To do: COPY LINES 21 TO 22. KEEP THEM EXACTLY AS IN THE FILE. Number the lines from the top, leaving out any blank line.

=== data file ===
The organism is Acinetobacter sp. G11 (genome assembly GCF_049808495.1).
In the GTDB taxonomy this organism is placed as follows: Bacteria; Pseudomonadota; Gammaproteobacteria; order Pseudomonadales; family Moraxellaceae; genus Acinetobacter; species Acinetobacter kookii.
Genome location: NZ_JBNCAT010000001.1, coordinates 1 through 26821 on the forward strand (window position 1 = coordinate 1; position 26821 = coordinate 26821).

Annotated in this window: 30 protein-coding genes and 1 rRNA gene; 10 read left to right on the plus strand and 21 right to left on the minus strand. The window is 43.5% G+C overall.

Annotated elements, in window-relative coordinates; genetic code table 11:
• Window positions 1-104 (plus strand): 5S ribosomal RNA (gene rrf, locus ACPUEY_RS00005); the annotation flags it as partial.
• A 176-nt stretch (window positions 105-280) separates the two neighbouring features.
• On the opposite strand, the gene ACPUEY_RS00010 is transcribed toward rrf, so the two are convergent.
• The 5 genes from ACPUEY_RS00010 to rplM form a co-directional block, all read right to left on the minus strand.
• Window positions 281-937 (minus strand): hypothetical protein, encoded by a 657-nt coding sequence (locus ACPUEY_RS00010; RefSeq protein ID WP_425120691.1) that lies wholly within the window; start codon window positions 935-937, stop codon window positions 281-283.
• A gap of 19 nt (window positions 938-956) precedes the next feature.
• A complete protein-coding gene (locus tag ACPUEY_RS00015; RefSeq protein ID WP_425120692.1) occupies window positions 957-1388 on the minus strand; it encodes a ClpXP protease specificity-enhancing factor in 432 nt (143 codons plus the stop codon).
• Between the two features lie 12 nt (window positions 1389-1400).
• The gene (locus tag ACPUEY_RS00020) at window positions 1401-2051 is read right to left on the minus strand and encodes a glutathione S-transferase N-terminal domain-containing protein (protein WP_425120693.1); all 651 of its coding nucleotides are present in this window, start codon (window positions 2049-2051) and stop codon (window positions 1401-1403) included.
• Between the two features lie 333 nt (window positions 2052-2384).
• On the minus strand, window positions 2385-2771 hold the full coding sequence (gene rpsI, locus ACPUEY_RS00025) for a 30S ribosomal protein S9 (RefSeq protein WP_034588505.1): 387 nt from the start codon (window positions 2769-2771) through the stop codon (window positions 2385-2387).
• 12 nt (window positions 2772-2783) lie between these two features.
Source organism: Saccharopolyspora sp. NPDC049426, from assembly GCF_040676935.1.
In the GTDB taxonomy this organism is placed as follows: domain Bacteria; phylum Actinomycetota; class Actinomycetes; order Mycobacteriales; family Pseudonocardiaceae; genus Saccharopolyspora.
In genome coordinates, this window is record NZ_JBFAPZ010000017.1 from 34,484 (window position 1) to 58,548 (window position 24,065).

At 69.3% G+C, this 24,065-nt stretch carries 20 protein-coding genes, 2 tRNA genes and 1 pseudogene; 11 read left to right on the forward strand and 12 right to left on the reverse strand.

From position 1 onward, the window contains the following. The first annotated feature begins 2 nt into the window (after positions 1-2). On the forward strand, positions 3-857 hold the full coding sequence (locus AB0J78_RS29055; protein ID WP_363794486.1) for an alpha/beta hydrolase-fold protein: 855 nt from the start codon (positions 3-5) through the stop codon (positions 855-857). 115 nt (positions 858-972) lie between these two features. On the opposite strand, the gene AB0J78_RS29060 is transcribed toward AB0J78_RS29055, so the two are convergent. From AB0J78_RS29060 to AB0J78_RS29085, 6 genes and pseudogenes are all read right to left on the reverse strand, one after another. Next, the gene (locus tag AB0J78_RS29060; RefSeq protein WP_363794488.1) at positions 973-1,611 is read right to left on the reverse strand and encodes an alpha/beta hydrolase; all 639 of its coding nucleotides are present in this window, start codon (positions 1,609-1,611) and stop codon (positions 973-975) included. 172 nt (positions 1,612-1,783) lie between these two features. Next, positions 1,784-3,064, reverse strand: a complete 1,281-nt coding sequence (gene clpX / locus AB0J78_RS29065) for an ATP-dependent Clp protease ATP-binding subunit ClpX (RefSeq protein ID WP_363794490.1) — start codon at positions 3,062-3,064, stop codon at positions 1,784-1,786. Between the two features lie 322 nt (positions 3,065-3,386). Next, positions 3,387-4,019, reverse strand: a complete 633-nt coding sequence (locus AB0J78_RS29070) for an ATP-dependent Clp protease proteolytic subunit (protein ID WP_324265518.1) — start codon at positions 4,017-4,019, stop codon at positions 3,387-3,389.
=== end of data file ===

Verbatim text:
At 69.3% G+C, this 24,065-nt stretch carries 20 protein-coding genes, 2 tRNA genes and 1 pseudogene; 11 read left to right on the forward strand and 12 right to left on the reverse strand.

From position 1 onward, the window contains the following. The first annotated feature begins 2 nt into the window (after positions 1-2). On the forward strand, positions 3-857 hold the full coding sequence (locus AB0J78_RS29055; protein ID WP_363794486.1) for an alpha/beta hydrolase-fold protein: 855 nt from the start codon (positions 3-5) through the stop codon (positions 855-857). 115 nt (positions 858-972) lie between these two features. On the opposite strand, the gene AB0J78_RS29060 is transcribed toward AB0J78_RS29055, so the two are convergent. From AB0J78_RS29060 to AB0J78_RS29085, 6 genes and pseudogenes are all read right to left on the reverse strand, one after another. Next, the gene (locus tag AB0J78_RS29060; RefSeq protein WP_363794488.1) at positions 973-1,611 is read right to left on the reverse strand and encodes an alpha/beta hydrolase; all 639 of its coding nucleotides are present in this window, start codon (positions 1,609-1,611) and stop codon (positions 973-975) included. 172 nt (positions 1,612-1,783) lie between these two features. Next, positions 1,784-3,064, reverse strand: a complete 1,281-nt coding sequence (gene clpX / locus AB0J78_RS29065) for an ATP-dependent Clp protease ATP-binding subunit ClpX (RefSeq protein ID WP_363794490.1) — start codon at positions 3,062-3,064, stop codon at positions 1,784-1,786. Between the two features lie 322 nt (positions 3,065-3,386). Next, positions 3,387-4,019, reverse strand: a complete 633-nt coding sequence (locus AB0J78_RS29070) for an ATP-dependent Clp protease proteolytic subunit (protein ID WP_324265518.1) — start codon at positions 4,017-4,019, stop codon at positions 3,387-3,389.